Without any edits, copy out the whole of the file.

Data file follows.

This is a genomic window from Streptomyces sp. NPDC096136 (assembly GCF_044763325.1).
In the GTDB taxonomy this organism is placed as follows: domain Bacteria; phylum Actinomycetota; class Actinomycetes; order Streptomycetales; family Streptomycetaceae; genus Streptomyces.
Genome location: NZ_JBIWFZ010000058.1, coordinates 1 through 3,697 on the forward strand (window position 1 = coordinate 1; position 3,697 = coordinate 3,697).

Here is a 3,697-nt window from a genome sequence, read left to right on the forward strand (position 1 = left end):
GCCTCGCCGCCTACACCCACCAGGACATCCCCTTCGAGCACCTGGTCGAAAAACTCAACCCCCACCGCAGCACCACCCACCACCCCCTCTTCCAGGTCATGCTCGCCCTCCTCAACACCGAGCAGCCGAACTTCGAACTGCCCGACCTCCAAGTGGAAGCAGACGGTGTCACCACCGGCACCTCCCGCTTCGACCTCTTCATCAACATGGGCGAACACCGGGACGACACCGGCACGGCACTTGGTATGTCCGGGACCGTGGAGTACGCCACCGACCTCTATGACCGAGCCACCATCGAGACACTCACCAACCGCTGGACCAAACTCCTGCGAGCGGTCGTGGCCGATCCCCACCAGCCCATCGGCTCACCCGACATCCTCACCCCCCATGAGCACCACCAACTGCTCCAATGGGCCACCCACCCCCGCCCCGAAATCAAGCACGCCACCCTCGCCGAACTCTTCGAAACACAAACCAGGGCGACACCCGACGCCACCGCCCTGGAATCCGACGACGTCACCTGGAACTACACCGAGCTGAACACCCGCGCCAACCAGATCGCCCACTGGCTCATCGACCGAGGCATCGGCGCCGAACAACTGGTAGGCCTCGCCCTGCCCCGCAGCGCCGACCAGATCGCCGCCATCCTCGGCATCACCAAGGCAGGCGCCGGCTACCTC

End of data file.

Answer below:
This is a genomic window from Streptomyces sp. NPDC096136 (assembly GCF_044763325.1).
In the GTDB taxonomy this organism is placed as follows: domain Bacteria; phylum Actinomycetota; class Actinomycetes; order Streptomycetales; family Streptomycetaceae; genus Streptomyces.
Genome location: NZ_JBIWFZ010000058.1, coordinates 1 through 3,697 on the forward strand (window position 1 = coordinate 1; position 3,697 = coordinate 3,697).

Here is a 3,697-nt window from a genome sequence, read left to right on the forward strand (position 1 = left end):
GCCTCGCCGCCTACACCCACCAGGACATCCCCTTCGAGCACCTGGTCGAAAAACTCAACCCCCACCGCAGCACCACCCACCACCCCCTCTTCCAGGTCATGCTCGCCCTCCTCAACACCGAGCAGCCGAACTTCGAACTGCCCGACCTCCAAGTGGAAGCAGACGGTGTCACCACCGGCACCTCCCGCTTCGACCTCTTCATCAACATGGGCGAACACCGGGACGACACCGGCACGGCACTTGGTATGTCCGGGACCGTGGAGTACGCCACCGACCTCTATGACCGAGCCACCATCGAGACACTCACCAACCGCTGGACCAAACTCCTGCGAGCGGTCGTGGCCGATCCCCACCAGCCCATCGGCTCACCCGACATCCTCACCCCCCATGAGCACCACCAACTGCTCCAATGGGCCACCCACCCCCGCCCCGAAATCAAGCACGCCACCCTCGCCGAACTCTTCGAAACACAAACCAGGGCGACACCCGACGCCACCGCCCTGGAATCCGACGACGTCACCTGGAACTACACCGAGCTGAACACCCGCGCCAACCAGATCGCCCACTGGCTCATCGACCGAGGCATCGGCGCCGAACAACTGGTAGGCCTCGCCCTGCCCCGCAGCGCCGACCAGATCGCCGCCATCCTCGGCATCACCAAGGCAGGCGCCGGCTACCTC